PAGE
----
There was something I wanted to write about this morning.
It was probably profound. I remember feeling oddly excited.
Then I had to spend the afternoon working on my year-end tax returns, and just like that, about 20,000 brain cells died a martyr’s death.
And with their loss, a potentially breathtaking, insightful and moving literary masterpiece was consigned to oblivion.
I suspect the monotonous drudgery of modern existence has evolutionary value. It’s designed to prevent us from burning our existential wicks too rapidly through unfettered artistic creation. Think of all the geniuses in human history who burned spectacularly but far too quickly, their lives ending in a glorious (yet ultimately lethal) conflagration.
For this reason, we must thank the heavens for unintelligible tax returns, unassailable traffic jams and impregnable to do lists.
Our lives will assuredly be longer in the absence of protracted exposure to the Muse.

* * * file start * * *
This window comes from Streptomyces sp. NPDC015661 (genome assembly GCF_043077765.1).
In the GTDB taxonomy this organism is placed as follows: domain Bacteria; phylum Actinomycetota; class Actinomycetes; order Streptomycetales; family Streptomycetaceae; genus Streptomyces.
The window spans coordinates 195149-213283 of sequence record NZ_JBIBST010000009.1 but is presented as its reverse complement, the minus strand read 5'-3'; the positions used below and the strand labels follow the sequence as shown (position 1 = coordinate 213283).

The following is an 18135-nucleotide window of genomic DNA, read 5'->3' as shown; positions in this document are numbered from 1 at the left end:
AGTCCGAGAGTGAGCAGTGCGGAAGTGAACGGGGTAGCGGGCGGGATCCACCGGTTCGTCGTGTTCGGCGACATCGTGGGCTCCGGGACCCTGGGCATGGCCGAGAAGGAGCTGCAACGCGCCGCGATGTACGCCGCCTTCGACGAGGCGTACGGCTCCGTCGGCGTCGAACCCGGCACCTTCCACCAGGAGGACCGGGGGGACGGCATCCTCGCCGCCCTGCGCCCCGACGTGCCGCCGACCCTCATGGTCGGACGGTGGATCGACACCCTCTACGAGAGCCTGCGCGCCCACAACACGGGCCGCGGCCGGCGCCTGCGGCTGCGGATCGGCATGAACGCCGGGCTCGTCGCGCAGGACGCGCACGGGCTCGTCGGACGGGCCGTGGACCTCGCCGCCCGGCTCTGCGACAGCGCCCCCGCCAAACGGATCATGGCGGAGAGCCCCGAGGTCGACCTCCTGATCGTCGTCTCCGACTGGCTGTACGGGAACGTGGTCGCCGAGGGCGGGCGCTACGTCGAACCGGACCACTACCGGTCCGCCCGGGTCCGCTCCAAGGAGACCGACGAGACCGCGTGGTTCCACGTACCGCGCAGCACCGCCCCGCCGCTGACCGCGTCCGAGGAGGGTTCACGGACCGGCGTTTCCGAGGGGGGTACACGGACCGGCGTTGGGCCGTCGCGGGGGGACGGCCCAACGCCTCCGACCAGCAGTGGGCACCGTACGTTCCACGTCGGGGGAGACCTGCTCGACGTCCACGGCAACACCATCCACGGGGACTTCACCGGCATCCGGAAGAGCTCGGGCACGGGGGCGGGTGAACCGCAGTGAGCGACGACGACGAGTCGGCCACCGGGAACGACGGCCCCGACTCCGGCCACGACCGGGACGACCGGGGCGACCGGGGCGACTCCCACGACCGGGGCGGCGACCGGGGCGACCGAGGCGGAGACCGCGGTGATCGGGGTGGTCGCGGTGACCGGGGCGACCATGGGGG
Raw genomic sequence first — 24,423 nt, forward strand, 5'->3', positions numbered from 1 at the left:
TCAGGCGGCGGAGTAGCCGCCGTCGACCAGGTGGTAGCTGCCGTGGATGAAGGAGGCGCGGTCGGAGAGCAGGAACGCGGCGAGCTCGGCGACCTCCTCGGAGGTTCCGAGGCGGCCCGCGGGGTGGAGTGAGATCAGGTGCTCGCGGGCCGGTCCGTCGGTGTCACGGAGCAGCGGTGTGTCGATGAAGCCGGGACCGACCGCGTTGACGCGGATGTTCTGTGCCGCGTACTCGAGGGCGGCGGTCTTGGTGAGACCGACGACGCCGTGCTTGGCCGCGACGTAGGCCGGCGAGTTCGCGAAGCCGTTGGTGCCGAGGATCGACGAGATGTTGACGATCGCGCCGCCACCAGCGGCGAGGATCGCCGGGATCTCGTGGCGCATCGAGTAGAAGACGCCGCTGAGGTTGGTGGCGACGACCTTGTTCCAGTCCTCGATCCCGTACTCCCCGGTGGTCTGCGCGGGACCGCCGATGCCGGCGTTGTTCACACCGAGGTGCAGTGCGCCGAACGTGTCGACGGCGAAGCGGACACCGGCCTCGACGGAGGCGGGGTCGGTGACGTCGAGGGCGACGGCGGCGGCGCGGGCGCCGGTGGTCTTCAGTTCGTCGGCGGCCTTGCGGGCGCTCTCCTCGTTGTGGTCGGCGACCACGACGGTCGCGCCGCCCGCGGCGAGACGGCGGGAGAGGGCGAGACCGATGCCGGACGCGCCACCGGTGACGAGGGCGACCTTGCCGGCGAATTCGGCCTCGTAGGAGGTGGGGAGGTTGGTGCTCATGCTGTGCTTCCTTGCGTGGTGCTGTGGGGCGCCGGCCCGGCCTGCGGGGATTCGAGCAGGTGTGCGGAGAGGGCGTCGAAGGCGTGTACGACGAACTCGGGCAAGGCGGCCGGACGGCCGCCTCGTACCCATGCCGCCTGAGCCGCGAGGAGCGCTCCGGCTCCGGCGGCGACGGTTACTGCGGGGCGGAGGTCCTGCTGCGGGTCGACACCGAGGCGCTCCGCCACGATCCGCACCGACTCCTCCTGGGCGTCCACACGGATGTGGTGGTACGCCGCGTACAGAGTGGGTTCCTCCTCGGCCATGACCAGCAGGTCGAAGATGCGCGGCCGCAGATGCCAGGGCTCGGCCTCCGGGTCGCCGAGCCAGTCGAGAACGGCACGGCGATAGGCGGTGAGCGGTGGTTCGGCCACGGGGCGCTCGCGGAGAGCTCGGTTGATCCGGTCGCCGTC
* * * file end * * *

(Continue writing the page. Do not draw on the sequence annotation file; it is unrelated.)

(At the very least, they will feel vastly longer. Every time I get stuck in traffic in EDSA, I always end up feeling as if my whole life has been spent in a Vehicular Twilight Zone, where recollections of my past are false memories implanted by vicious aliens trying to find novel solutions to insidious variations of the shortest path problem.)
(If you don’t know what the shortest path problem is, consider yourself lucky. Who needs advanced analytical methods to find near-optional solutions to complex decision-making problems anyway???)
Anyway, I digress. Which is the natural by-product of losing more brain cells than the daily average.
Perhaps tonight, as I sleep, surviving brain cells will gather the fragments of my moment of inspiration and fuse them into something that, when fully fleshed out, will alter history dramatically (or at the very least, win me a Pulitzer; or, to scale my expectations down somewhat, land me an obscure Blogger’s Award).
Whether the resurrected inspiration will survive another Attack of the Impregnable To Do List, however, is another matter entirely.